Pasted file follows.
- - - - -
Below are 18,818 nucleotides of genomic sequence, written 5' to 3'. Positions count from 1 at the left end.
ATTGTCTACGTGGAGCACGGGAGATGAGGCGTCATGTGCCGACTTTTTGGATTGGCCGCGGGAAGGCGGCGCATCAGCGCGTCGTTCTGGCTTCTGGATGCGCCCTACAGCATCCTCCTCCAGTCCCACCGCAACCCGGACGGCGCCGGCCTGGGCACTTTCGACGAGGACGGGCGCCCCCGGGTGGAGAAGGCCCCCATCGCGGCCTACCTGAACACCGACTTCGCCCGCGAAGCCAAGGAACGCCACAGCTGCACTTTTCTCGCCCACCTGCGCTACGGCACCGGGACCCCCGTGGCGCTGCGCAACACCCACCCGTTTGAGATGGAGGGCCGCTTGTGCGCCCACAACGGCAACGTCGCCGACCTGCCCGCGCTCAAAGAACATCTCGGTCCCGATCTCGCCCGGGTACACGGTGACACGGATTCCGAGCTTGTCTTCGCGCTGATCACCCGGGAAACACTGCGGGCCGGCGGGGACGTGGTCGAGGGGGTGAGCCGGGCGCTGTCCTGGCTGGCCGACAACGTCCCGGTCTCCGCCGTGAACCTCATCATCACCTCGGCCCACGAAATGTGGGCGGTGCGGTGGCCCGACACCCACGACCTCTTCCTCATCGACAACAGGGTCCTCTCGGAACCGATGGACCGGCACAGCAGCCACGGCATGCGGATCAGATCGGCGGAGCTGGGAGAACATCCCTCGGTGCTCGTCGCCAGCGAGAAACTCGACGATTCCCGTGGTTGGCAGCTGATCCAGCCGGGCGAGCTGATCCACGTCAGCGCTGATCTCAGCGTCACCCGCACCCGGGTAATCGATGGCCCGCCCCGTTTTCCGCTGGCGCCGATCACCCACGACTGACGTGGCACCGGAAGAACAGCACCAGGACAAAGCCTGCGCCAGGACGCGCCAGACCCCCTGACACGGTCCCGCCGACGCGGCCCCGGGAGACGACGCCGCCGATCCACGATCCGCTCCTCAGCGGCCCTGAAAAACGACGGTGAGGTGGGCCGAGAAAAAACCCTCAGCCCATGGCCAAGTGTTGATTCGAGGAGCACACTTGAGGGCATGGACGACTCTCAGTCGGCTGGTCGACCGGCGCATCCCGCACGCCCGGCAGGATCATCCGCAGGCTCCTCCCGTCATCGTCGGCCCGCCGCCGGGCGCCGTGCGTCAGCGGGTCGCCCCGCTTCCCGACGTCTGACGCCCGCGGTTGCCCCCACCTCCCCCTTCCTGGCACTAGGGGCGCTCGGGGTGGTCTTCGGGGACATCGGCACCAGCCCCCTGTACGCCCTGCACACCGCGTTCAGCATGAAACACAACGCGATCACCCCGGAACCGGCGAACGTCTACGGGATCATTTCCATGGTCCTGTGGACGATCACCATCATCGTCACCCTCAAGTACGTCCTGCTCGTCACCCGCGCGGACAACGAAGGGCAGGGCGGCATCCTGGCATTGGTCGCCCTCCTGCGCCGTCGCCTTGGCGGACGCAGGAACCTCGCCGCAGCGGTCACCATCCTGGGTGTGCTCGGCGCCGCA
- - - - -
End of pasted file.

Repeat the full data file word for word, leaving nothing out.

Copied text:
Below are 18,818 nucleotides of genomic sequence, written 5' to 3'. Positions count from 1 at the left end.
ATTGTCTACGTGGAGCACGGGAGATGAGGCGTCATGTGCCGACTTTTTGGATTGGCCGCGGGAAGGCGGCGCATCAGCGCGTCGTTCTGGCTTCTGGATGCGCCCTACAGCATCCTCCTCCAGTCCCACCGCAACCCGGACGGCGCCGGCCTGGGCACTTTCGACGAGGACGGGCGCCCCCGGGTGGAGAAGGCCCCCATCGCGGCCTACCTGAACACCGACTTCGCCCGCGAAGCCAAGGAACGCCACAGCTGCACTTTTCTCGCCCACCTGCGCTACGGCACCGGGACCCCCGTGGCGCTGCGCAACACCCACCCGTTTGAGATGGAGGGCCGCTTGTGCGCCCACAACGGCAACGTCGCCGACCTGCCCGCGCTCAAAGAACATCTCGGTCCCGATCTCGCCCGGGTACACGGTGACACGGATTCCGAGCTTGTCTTCGCGCTGATCACCCGGGAAACACTGCGGGCCGGCGGGGACGTGGTCGAGGGGGTGAGCCGGGCGCTGTCCTGGCTGGCCGACAACGTCCCGGTCTCCGCCGTGAACCTCATCATCACCTCGGCCCACGAAATGTGGGCGGTGCGGTGGCCCGACACCCACGACCTCTTCCTCATCGACAACAGGGTCCTCTCGGAACCGATGGACCGGCACAGCAGCCACGGCATGCGGATCAGATCGGCGGAGCTGGGAGAACATCCCTCGGTGCTCGTCGCCAGCGAGAAACTCGACGATTCCCGTGGTTGGCAGCTGATCCAGCCGGGCGAGCTGATCCACGTCAGCGCTGATCTCAGCGTCACCCGCACCCGGGTAATCGATGGCCCGCCCCGTTTTCCGCTGGCGCCGATCACCCACGACTGACGTGGCACCGGAAGAACAGCACCAGGACAAAGCCTGCGCCAGGACGCGCCAGACCCCCTGACACGGTCCCGCCGACGCGGCCCCGGGAGACGACGCCGCCGATCCACGATCCGCTCCTCAGCGGCCCTGAAAAACGACGGTGAGGTGGGCCGAGAAAAAACCCTCAGCCCATGGCCAAGTGTTGATTCGAGGAGCACACTTGAGGGCATGGACGACTCTCAGTCGGCTGGTCGACCGGCGCATCCCGCACGCCCGGCAGGATCATCCGCAGGCTCCTCCCGTCATCGTCGGCCCGCCGCCGGGCGCCGTGCGTCAGCGGGTCGCCCCGCTTCCCGACGTCTGACGCCCGCGGTTGCCCCCACCTCCCCCTTCCTGGCACTAGGGGCGCTCGGGGTGGTCTTCGGGGACATCGGCACCAGCCCCCTGTACGCCCTGCACACCGCGTTCAGCATGAAACACAACGCGATCACCCCGGAACCGGCGAACGTCTACGGGATCATTTCCATGGTCCTGTGGACGATCACCATCATCGTCACCCTCAAGTACGTCCTGCTCGTCACCCGCGCGGACAACGAAGGGCAGGGCGGCATCCTGGCATTGGTCGCCCTCCTGCGCCGTCGCCTTGGCGGACGCAGGAACCTCGCCGCAGCGGTCACCATCCTGGGTGTGCTCGGCGCCGCA